The phrase “Wonder City” in regards to New York was the brainchild of marketers, with its earliest known appearance on a 1914 souvenir booklet. These popular keepsakes, along with postcards and postcard books, helped spread images of the city and its nickname. Previous attempts at branding New York had been less successful, with phrases like the “American Cosmopolis,” “The First City of the World,” and “The Foremost City in the World” never gaining traction.
The city’s explosive growth beginning at the end of the 19th century ultimately led to the creation of more travel posters than were designed for any other world city: a host of images as varied as her ever-shifting identity, seen from the water, from the ground, and, eventually, from the air. This exhibition will track how New York City was represented to decades of new travelers, immigrants, and tourists.
It is a visual, graphic experience in how artists were able to capture the multitude and the magnitude of the thriving metropolis, selling the hustle and the bustle, the bright lights and the imposing structures, as well as managing to capture some moments of intimacy and slice-of-life imagery within the canyons and among the ziggurats.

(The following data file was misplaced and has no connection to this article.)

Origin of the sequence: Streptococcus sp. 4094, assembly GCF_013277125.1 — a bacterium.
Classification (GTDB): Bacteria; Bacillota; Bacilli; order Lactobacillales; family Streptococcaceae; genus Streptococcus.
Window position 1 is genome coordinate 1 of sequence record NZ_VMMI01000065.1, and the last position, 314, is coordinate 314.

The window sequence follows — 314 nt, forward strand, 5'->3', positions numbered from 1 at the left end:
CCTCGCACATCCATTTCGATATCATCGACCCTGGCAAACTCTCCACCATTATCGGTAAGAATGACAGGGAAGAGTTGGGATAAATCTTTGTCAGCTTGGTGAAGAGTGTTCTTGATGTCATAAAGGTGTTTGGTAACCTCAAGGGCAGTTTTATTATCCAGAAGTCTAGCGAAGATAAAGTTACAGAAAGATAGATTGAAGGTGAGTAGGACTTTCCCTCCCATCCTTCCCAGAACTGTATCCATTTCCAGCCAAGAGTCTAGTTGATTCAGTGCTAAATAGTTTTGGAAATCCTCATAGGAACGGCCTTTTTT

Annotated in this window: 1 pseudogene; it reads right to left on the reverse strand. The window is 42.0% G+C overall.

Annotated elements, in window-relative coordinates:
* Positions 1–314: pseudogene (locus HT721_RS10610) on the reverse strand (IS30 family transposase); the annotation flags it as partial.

Nicholas D. Lowry is a New York City born internationally recognized authority on vintage posters. He is President of Swann Auction Galleries where he oversees the vintage poster department, and is also known for his appearances on the PBS television series Antiques Roadshow for which he has been appraising vintage posters for almost 30 years. He is currently working on Bohemian Identity, a documentary on the history of Czech graphic design.